Homily for the Lourdes Day Mass for the Order of Malta

04 Dec 2023

St. Mary’s Cathedral, Sydney, 2 December 2023

Cappadocia is now one of Turkey’s hottest tourist destinations, alongside Istanbul, Ephesus and Gallipoli. Sitting atop the plateau of the Anatolian peninsula with its idyllic rock formations, including caves, cliffs and sweeping valleys, it now attracts millions each year.

But it’s not just a place of natural wonder. Cut into the rock are some the best-preserved churches and monasteries of the Patristic and Byzantine periods, with dazzling frescoes that somehow survived the Muslim destruction of most Christian art and architecture in Asia Minor.

In its day Cappadocia was a hub of Christian theology and holiness. One family boasted Grandma St Macrina the Elder and her son St Basil the Elder. With his wife St Emelia, Basil had ten children, half of whom are recognised saints: Macrina the Younger, Naucratius the Hermit, Peter of Sebaste, Basil the Great and Gregory of Nyssa. Also in their circle was St Gregory Nazianzen ‘the Theologian’, son of Sts Nonna and Gregory the Elder, and sibling to Sts Gorgonia and Caesarius.[1] It was hard not to be a saint in fourth-century Cappadocia!

But three in particular were “Doctors of the Church”: Basil the Great, Gregory Nazianzen and Gregory of Nyssa. They are known in the West as the Cappadocian Fathers, in the East as the Three Holy Hierarchs, and in Australia as Bazza, Nazza and Nissy. With their extraordinary command of philosophy, scripture and theology, they clarified Catholic teaching on Christ and the Trinity, fought off the Arian and Apollinarian alternatives, consolidated the creed, and became the standard of orthodoxy for centuries.[2]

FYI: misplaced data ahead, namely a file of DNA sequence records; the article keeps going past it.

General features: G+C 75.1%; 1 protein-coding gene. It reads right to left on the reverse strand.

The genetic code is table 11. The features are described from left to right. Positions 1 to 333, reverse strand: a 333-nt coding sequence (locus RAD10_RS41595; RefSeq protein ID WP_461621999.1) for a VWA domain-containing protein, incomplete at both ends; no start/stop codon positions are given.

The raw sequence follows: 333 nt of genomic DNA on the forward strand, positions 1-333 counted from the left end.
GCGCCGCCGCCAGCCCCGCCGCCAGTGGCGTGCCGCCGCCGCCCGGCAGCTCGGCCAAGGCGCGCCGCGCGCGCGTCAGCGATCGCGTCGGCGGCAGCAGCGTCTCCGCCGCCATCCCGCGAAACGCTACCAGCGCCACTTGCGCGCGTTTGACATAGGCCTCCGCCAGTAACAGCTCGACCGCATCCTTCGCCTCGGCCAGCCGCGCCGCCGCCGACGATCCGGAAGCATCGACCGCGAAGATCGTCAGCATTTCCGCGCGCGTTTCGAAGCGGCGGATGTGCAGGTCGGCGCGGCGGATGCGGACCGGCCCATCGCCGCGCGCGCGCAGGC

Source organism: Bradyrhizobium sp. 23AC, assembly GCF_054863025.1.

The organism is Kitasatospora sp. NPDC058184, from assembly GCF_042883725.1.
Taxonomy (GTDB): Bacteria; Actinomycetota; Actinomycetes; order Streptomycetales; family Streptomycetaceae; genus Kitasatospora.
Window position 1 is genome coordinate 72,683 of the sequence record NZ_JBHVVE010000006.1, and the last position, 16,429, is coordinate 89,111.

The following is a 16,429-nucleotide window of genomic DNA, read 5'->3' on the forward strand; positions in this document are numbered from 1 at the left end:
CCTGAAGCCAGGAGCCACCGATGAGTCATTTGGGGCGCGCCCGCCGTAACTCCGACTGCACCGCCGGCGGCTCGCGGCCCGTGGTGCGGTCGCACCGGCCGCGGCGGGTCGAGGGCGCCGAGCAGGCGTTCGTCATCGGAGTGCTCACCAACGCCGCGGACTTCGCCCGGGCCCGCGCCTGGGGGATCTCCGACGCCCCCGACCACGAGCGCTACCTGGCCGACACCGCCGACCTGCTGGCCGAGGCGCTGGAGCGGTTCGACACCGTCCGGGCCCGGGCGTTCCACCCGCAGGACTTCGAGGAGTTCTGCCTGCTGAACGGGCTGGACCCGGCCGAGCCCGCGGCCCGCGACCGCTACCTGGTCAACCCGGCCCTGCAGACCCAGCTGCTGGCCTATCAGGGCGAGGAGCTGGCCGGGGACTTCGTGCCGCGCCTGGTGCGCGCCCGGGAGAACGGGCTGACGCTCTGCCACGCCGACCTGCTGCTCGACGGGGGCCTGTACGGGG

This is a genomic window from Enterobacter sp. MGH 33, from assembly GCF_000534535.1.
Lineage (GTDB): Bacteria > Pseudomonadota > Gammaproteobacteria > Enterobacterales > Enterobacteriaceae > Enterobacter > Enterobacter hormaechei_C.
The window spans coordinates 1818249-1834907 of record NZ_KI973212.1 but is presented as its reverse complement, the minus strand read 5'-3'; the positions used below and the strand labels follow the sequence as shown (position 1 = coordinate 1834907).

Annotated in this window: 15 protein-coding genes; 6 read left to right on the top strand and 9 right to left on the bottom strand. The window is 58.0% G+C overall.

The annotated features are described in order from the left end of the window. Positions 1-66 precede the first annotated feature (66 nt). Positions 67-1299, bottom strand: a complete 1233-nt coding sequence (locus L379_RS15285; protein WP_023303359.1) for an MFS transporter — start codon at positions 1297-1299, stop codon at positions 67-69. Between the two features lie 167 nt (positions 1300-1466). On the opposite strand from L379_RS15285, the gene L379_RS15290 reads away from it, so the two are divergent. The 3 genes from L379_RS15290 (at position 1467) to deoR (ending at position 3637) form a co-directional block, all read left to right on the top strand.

But they weren’t just intellectuals. They sought that happiness which we heard in Luke’s Gospel today (Lk 11:27-28) comes from hearing and keeping God’s word. They served as priests and bishops. They took seriously Christ’s command to care for the sick and poor. And this impulse occasioned a medical and civilisational milestone: the first ever hospital, built in Cappadocia in 365 AD.

It was Basil’s brainchild, as before ordination he had studied philosophy and medicine in Athens.[3] He was convinced people needed skilled physicians and confessors, so both body and soul would be well cared for, ideally together. His brother Gregory was also a fan of scientific and medical expertise.[4] This powerful conviction moved Basil to build an extraordinary complex on the outskirts of the city, including wards for every known disease, a leprosarium, pharmacy, convalescent home, hospice for the dying, poorhouse, pilgrim hostel, medical training facility and carers’ residences. The reputation of the hospital grew as it took in those regarded as hopeless cases and social outcasts.

When Bazza died, Nazza offered a moving funeral oration for his mate with a special mention of the hospital.[5] He called it one of the wonders of the ancient world, ‘a new Jerusalem’, ‘a palace of mercy’ and ‘heaven on earth’.[6] Here the sick would experience the touch of Christ the Physician of bodies and souls, and the virtues of charity and trust would be practised daily. Gregory was convinced that this house of hospitality—or hospital—was Basil’s most successful effort at imitating Christ and would be one of his most enduring legacies.

Following this great example, the wealthy Roman widow Fabiola established a hospital in Rome and Pope St. Symmachus built three more; St John Chrysostom founded one in Constantinople; the Empress Eudoxia one in Jerusalem; and St John the Almsgiver the hospital of Alexandria. The hospital movement was a rip-roaring success.[7]